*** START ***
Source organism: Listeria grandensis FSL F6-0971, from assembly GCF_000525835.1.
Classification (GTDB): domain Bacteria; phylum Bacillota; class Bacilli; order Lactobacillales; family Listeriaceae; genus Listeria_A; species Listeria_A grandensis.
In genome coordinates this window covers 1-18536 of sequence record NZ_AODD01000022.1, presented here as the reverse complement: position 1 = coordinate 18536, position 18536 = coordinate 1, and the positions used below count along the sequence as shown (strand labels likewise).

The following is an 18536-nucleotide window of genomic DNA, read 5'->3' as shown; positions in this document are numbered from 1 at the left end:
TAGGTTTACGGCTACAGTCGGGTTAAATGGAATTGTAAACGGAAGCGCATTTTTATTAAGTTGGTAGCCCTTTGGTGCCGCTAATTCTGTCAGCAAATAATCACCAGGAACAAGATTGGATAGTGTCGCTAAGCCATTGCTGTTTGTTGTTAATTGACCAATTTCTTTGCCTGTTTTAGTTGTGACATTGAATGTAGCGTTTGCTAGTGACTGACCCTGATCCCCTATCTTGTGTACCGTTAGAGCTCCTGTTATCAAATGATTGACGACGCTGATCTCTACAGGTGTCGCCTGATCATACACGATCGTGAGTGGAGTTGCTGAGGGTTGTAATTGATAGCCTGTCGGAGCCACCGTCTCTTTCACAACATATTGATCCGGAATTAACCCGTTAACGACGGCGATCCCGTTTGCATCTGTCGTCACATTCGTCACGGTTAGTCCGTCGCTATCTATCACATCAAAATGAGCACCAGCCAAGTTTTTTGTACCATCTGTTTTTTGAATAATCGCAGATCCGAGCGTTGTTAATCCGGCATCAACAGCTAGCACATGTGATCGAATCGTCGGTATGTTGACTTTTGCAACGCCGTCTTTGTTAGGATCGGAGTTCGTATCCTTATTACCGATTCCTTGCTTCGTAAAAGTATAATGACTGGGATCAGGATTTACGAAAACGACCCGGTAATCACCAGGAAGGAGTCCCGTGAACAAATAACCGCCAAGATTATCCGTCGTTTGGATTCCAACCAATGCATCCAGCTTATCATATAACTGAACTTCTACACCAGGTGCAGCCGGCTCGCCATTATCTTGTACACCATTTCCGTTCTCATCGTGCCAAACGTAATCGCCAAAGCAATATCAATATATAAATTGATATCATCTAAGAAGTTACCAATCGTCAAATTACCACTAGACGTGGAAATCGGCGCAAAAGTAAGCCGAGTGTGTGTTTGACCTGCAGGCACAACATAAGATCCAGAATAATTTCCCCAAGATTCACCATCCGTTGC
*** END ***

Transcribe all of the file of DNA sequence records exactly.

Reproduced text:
Source organism: Listeria grandensis FSL F6-0971, from assembly GCF_000525835.1.
Classification (GTDB): domain Bacteria; phylum Bacillota; class Bacilli; order Lactobacillales; family Listeriaceae; genus Listeria_A; species Listeria_A grandensis.
In genome coordinates this window covers 1-18536 of sequence record NZ_AODD01000022.1, presented here as the reverse complement: position 1 = coordinate 18536, position 18536 = coordinate 1, and the positions used below count along the sequence as shown (strand labels likewise).

The following is an 18536-nucleotide window of genomic DNA, read 5'->3' as shown; positions in this document are numbered from 1 at the left end:
TAGGTTTACGGCTACAGTCGGGTTAAATGGAATTGTAAACGGAAGCGCATTTTTATTAAGTTGGTAGCCCTTTGGTGCCGCTAATTCTGTCAGCAAATAATCACCAGGAACAAGATTGGATAGTGTCGCTAAGCCATTGCTGTTTGTTGTTAATTGACCAATTTCTTTGCCTGTTTTAGTTGTGACATTGAATGTAGCGTTTGCTAGTGACTGACCCTGATCCCCTATCTTGTGTACCGTTAGAGCTCCTGTTATCAAATGATTGACGACGCTGATCTCTACAGGTGTCGCCTGATCATACACGATCGTGAGTGGAGTTGCTGAGGGTTGTAATTGATAGCCTGTCGGAGCCACCGTCTCTTTCACAACATATTGATCCGGAATTAACCCGTTAACGACGGCGATCCCGTTTGCATCTGTCGTCACATTCGTCACGGTTAGTCCGTCGCTATCTATCACATCAAAATGAGCACCAGCCAAGTTTTTTGTACCATCTGTTTTTTGAATAATCGCAGATCCGAGCGTTGTTAATCCGGCATCAACAGCTAGCACATGTGATCGAATCGTCGGTATGTTGACTTTTGCAACGCCGTCTTTGTTAGGATCGGAGTTCGTATCCTTATTACCGATTCCTTGCTTCGTAAAAGTATAATGACTGGGATCAGGATTTACGAAAACGACCCGGTAATCACCAGGAAGGAGTCCCGTGAACAAATAACCGCCAAGATTATCCGTCGTTTGGATTCCAACCAATGCATCCAGCTTATCATATAACTGAACTTCTACACCAGGTGCAGCCGGCTCGCCATTATCTTGTACACCATTTCCGTTCTCATCGTGCCAAACGTAATCGCCAAAGCAATATCAATATATAAATTGATATCATCTAAGAAGTTACCAATCGTCAAATTACCACTAGACGTGGAAATCGGCGCAAAAGTAAGCCGAGTGTGTGTTTGACCTGCAGGCACAACATAAGATCCAGAATAATTTCCCCAAGATTCACCATCCGTTGC